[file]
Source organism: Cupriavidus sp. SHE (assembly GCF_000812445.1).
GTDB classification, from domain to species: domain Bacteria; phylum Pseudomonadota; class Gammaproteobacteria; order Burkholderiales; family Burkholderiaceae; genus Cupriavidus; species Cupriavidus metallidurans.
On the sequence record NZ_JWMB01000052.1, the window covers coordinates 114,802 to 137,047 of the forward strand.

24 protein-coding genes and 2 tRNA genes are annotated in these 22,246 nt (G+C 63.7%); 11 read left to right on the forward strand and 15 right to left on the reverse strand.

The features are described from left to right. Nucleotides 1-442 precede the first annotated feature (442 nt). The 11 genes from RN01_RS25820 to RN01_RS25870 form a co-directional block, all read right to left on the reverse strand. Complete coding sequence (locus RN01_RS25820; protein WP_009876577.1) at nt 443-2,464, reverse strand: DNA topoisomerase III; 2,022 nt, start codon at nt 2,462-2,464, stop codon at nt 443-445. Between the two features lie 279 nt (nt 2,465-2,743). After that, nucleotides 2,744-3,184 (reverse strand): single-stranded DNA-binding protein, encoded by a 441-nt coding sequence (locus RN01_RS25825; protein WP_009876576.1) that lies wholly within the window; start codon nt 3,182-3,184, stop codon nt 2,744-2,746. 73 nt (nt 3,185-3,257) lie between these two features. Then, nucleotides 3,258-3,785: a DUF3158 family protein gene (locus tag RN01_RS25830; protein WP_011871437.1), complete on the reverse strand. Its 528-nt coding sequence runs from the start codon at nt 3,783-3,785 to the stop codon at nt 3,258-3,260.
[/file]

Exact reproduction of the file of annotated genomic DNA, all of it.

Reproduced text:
Source organism: Cupriavidus sp. SHE (assembly GCF_000812445.1).
GTDB classification, from domain to species: domain Bacteria; phylum Pseudomonadota; class Gammaproteobacteria; order Burkholderiales; family Burkholderiaceae; genus Cupriavidus; species Cupriavidus metallidurans.
On the sequence record NZ_JWMB01000052.1, the window covers coordinates 114,802 to 137,047 of the forward strand.

24 protein-coding genes and 2 tRNA genes are annotated in these 22,246 nt (G+C 63.7%); 11 read left to right on the forward strand and 15 right to left on the reverse strand.

The features are described from left to right. Nucleotides 1-442 precede the first annotated feature (442 nt). The 11 genes from RN01_RS25820 to RN01_RS25870 form a co-directional block, all read right to left on the reverse strand. Complete coding sequence (locus RN01_RS25820; protein WP_009876577.1) at nt 443-2,464, reverse strand: DNA topoisomerase III; 2,022 nt, start codon at nt 2,462-2,464, stop codon at nt 443-445. Between the two features lie 279 nt (nt 2,465-2,743). After that, nucleotides 2,744-3,184 (reverse strand): single-stranded DNA-binding protein, encoded by a 441-nt coding sequence (locus RN01_RS25825; protein WP_009876576.1) that lies wholly within the window; start codon nt 3,182-3,184, stop codon nt 2,744-2,746. 73 nt (nt 3,185-3,257) lie between these two features. Then, nucleotides 3,258-3,785: a DUF3158 family protein gene (locus tag RN01_RS25830; protein WP_011871437.1), complete on the reverse strand. Its 528-nt coding sequence runs from the start codon at nt 3,783-3,785 to the stop codon at nt 3,258-3,260.